I loved Green Eggs & Ham as a kid because it was about weird food. And who would’ve thought that would carry through to adulthood!

So this recipe hits home for me big time. I hope you like it.

I N G R E D I E N T S

Serves 1.

  • 1 / 4 can Spam, sliced thinly

F o r  t h e  E g g s

  • 2 eggs
  • 1 teaspoon half & half
  • 1 teaspoon sour cream or crème fraiche
  • Pinch of salt
  • Pinch of pepper
  • 1 tablespoon butter

F o r  t h e  S a u c e

  • 4 tablespoons olive oil
  • 1 / 2 scallion, chopped
  • 2 tablespoons chives, chopped
  • 2 tablespoons parsley, chopped
  • 2 tablespoons basil, chopped
  • Pinch of salt
  • Pinch of pepper

D I R E C T I O N S

  1. Whisk the egg ingredients except for the butter. Set aside.
  2. In a blender or food processor, pulse the sauce ingredients until completely incorporated. Pour the sauce into the egg mixture and whisk.
  3. Take the sliced Spam and pan-fry on medium heat for 2 to 3 minutes on each side, flipping once. Set aside.
  4. In the same pan, melt the butter on low heat. Add the egg mixture, stirring slowly with a wooden spoon until the eggs begin to set. Right before they are fully cooked and still a little soupy, plate the scrambled eggs.
  5. Plate the Spam slices on top of the green eggs. Sprinkle with chives or any other green herbs you have on hand.

Scandinavian Breakfast Bagel

If you’re like me, over the course of your life you’ll cycle between getting queasy at the thought of eating anything before 3 PM, and waking up so hungry you shun all life responsibilities (I mean you, office job) until you have eaten.

This recipe is for those of you in the latter camp.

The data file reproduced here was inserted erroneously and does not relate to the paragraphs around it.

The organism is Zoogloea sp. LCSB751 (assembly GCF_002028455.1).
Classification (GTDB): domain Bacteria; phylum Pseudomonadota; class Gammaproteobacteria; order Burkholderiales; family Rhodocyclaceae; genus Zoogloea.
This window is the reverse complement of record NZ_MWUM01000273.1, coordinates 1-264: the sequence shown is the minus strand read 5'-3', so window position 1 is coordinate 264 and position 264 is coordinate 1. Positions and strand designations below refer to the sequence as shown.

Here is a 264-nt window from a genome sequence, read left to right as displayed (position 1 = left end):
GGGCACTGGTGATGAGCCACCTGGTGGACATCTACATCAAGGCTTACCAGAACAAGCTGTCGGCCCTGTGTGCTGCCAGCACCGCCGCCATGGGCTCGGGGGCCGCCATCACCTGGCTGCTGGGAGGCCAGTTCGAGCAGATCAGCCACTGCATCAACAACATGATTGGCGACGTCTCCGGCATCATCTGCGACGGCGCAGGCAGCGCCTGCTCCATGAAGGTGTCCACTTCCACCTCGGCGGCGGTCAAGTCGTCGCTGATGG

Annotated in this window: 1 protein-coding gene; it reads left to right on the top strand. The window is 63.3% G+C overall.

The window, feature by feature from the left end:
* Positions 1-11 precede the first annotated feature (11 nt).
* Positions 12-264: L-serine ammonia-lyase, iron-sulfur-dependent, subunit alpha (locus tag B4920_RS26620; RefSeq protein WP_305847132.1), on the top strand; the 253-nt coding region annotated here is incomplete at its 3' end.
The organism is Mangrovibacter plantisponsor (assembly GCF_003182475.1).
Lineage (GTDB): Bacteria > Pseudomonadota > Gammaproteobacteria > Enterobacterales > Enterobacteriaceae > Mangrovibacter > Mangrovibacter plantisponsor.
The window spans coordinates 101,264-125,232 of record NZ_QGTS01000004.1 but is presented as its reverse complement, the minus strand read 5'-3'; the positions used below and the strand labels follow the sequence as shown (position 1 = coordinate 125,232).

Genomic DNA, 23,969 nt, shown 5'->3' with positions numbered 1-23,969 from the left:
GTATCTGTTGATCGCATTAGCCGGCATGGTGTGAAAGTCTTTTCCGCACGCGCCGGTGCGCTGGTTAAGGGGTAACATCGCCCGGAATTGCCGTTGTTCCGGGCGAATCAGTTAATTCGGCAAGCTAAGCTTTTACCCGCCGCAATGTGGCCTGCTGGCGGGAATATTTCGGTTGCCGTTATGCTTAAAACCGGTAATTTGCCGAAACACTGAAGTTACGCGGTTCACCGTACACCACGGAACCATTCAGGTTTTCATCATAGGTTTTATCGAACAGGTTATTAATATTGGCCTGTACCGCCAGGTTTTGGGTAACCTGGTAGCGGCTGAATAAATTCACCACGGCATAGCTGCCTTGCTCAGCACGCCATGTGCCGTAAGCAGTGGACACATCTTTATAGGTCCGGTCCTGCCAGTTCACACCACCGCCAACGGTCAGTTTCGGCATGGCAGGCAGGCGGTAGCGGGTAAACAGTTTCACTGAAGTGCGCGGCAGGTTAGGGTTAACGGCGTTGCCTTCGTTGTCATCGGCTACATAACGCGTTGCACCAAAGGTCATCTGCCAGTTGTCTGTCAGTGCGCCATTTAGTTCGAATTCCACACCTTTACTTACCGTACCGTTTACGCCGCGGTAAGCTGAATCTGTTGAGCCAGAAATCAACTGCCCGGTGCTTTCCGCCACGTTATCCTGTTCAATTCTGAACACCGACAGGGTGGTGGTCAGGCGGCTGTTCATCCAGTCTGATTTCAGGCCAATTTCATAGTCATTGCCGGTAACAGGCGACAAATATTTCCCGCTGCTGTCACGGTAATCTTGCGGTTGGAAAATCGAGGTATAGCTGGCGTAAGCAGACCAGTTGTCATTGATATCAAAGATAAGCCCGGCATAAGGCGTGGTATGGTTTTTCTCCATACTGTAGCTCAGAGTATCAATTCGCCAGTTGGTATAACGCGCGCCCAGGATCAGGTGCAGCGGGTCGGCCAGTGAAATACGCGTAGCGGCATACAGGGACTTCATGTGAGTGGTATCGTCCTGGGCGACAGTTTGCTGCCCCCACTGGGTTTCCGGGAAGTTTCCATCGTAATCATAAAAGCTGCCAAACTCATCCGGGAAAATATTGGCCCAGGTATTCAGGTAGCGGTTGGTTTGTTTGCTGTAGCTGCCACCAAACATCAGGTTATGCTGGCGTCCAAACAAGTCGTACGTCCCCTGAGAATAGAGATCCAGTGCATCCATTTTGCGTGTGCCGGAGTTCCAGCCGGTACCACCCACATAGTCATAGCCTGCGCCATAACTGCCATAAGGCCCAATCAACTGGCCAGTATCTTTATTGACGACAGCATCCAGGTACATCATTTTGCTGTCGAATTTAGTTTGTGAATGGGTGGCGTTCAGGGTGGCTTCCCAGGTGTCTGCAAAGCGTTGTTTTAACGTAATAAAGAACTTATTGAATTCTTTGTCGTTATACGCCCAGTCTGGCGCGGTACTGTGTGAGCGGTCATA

Since I’m a sweet food hater, my go-to in the morning is a super-savory bagel that’s way too heavy on cream cheese and piled high with something like $17 worth of smoked salmon.

To give you a sense of “too heavy,” I have unabashedly piled on a solid three vertical inches of cream cheese on a bagel before.

Smoked salmon and fish in general, being a big diet staple in the Nordic region, tends to go best with the flavors that have been mingled in dishes together there, well, since forever. What’s the saying? What grows (and lives) together, goes together.

I think of the characteristic lemon, dill & red onion combo, pickled everything, seafood, eggs, gamey meats, shellfish and lots of dairy. All the best foods, all the time.

This is how much the Swedes like seafood: they sell fish roe from a tube. I, obviously, will end up buying this.

With this being a bagel and all, there’s not much cooking involved, but it doesn’t make the outcome any less delicious. Get yourself as good a quality of bagel as you can. Do rye bagels exist? If so, they’d be perfect here.

I N G R E D I E N T S

Makes 1 sandwich.

  • 1 bagel, flavor of your choosing (I went for poppyseed, onion or a grainy whole wheat)
  • 4 oz. smoked salmon
  • 1 teaspoon whole grain mustard
  • 1 teaspoon prepared horseradish
  • 1 teaspoon fresh dill, chopped
  • 2 oz. high-quality Nordic pickled herring from a can
  • 4 oz. cream cheese (or double that amount, if you’d like 😉)
  • 1 / 4 medium red onion, minced
  • 1 / 4  lemon, squeezed
  • Pinch of salt
  • Pinch of pepper

O p t i o n a l

If you want to up the fishiness factor, spread a tablespoon of salmon roe on the bagel in addition to the other ingredients, before you press the two halves together.

D I R E C T I O N S

1. Cut the bagel in half. Toast, if desired, to your preference.
2. To make the cream cheese spread, combine the cream cheese, whole grain mustard, horseradish, dill and a pinch each of salt and pepper in a small bowl.
3.  Layer half of the cream cheese on both sides of the bagel. On one half, place the smoked salmon, then the minced red onion.
4. On the other half, place the pickled herring, and top with a squeeze of lemon. Press sandwich together.